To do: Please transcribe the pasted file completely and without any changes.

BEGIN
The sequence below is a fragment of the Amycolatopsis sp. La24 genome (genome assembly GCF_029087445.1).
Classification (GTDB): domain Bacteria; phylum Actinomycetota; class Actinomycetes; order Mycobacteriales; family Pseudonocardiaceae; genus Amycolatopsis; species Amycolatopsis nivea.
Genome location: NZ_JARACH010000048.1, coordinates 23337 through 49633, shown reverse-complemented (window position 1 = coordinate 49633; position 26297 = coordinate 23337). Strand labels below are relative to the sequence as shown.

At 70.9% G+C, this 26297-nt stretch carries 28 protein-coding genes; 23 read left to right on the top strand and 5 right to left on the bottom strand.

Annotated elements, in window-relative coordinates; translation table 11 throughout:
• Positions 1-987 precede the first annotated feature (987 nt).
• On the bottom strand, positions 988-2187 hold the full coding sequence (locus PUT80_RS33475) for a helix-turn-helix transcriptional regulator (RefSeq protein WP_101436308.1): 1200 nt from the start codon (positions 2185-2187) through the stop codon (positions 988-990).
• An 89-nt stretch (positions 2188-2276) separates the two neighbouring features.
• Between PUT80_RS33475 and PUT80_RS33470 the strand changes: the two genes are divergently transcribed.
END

The sequence below is a fragment of the Amycolatopsis sp. La24 genome (genome assembly GCF_029087445.1).
Classification (GTDB): domain Bacteria; phylum Actinomycetota; class Actinomycetes; order Mycobacteriales; family Pseudonocardiaceae; genus Amycolatopsis; species Amycolatopsis nivea.
Genome location: NZ_JARACH010000048.1, coordinates 23337 through 49633, shown reverse-complemented (window position 1 = coordinate 49633; position 26297 = coordinate 23337). Strand labels below are relative to the sequence as shown.

At 70.9% G+C, this 26297-nt stretch carries 28 protein-coding genes; 23 read left to right on the top strand and 5 right to left on the bottom strand.

Annotated elements, in window-relative coordinates; translation table 11 throughout:
• Positions 1-987 precede the first annotated feature (987 nt).
• On the bottom strand, positions 988-2187 hold the full coding sequence (locus PUT80_RS33475) for a helix-turn-helix transcriptional regulator (RefSeq protein WP_101436308.1): 1200 nt from the start codon (positions 2185-2187) through the stop codon (positions 988-990).
• An 89-nt stretch (positions 2188-2276) separates the two neighbouring features.
• Between PUT80_RS33475 and PUT80_RS33470 the strand changes: the two genes are divergently transcribed.